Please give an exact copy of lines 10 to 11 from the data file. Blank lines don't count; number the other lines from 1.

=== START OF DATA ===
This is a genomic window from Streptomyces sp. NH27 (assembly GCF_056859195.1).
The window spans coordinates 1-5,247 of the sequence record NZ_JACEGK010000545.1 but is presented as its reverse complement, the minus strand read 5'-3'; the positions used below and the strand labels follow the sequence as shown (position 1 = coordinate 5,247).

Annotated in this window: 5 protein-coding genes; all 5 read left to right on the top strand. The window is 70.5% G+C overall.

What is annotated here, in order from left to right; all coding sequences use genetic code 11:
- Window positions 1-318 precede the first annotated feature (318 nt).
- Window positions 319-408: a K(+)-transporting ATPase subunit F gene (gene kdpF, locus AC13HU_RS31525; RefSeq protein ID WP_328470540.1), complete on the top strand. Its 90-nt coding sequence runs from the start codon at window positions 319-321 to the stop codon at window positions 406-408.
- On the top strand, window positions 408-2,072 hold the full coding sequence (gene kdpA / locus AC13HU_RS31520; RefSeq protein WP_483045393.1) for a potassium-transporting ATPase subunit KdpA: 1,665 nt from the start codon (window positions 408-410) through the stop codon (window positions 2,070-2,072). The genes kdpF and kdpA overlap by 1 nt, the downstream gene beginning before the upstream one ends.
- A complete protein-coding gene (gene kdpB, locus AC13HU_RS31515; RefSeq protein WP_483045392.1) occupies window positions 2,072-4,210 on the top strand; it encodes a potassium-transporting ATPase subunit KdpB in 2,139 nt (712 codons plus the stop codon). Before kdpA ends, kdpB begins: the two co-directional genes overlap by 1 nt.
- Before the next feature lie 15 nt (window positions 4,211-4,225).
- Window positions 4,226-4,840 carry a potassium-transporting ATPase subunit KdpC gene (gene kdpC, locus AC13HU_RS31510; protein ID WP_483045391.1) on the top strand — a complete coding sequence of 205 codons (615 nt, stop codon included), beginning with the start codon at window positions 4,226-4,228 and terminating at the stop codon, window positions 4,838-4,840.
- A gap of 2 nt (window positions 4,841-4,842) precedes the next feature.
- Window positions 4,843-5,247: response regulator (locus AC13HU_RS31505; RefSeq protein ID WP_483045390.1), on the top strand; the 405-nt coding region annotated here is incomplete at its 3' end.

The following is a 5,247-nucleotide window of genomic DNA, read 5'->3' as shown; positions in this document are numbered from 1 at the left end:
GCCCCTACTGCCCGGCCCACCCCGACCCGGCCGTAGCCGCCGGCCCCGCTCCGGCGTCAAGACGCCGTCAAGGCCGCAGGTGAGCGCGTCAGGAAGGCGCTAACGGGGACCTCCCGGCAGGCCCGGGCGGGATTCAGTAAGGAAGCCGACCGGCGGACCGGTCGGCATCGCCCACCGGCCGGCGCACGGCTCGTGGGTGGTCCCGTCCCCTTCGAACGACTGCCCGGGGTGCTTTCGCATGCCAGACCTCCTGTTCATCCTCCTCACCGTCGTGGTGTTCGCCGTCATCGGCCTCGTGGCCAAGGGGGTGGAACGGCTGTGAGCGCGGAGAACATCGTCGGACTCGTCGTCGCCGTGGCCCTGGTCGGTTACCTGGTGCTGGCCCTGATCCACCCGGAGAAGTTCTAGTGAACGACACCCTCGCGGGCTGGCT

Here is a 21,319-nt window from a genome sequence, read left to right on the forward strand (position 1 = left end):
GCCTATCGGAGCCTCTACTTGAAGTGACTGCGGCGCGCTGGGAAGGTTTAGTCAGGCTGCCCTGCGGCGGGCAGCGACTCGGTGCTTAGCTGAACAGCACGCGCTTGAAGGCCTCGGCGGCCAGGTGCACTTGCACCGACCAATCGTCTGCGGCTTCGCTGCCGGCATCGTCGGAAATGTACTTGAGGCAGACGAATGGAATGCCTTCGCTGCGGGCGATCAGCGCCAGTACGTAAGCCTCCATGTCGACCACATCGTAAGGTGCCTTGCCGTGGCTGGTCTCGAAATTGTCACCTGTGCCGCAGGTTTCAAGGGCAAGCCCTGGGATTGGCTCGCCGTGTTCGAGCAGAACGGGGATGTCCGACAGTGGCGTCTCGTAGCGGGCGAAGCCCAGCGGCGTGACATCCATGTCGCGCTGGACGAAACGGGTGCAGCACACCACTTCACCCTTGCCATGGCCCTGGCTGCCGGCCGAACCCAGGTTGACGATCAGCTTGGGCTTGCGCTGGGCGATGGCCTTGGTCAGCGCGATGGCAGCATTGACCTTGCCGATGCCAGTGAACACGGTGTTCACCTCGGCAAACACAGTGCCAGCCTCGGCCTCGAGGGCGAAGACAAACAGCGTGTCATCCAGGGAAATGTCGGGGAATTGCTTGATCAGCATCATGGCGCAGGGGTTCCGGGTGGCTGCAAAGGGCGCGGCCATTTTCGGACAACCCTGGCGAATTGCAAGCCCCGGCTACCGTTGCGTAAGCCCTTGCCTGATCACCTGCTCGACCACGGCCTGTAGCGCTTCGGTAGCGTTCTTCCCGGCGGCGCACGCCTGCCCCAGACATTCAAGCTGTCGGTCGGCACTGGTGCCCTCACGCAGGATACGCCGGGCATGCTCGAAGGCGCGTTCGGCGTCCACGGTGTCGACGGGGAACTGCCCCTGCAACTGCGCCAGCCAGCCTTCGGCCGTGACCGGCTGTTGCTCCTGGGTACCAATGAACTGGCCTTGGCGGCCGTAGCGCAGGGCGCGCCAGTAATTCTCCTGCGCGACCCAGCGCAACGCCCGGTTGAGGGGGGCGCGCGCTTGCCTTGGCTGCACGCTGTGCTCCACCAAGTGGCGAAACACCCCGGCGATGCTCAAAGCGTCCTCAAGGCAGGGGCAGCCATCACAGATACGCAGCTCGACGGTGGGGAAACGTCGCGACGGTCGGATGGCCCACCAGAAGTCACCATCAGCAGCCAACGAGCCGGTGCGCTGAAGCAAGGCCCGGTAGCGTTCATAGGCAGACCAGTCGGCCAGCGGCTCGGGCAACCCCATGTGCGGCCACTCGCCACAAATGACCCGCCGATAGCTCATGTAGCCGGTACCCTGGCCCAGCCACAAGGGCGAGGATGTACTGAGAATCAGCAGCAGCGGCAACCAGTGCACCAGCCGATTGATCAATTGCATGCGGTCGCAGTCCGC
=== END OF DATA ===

- Window positions 4,226-4,840 carry a potassium-transporting ATPase subunit KdpC gene (gene kdpC, locus AC13HU_RS31510; protein ID WP_483045391.1) on the top strand — a complete coding sequence of 205 codons (615 nt, stop codon included), beginning with the start codon at window positions 4,226-4,228 and terminating at the stop codon, window positions 4,838-4,840.
- A gap of 2 nt (window positions 4,841-4,842) precedes the next feature.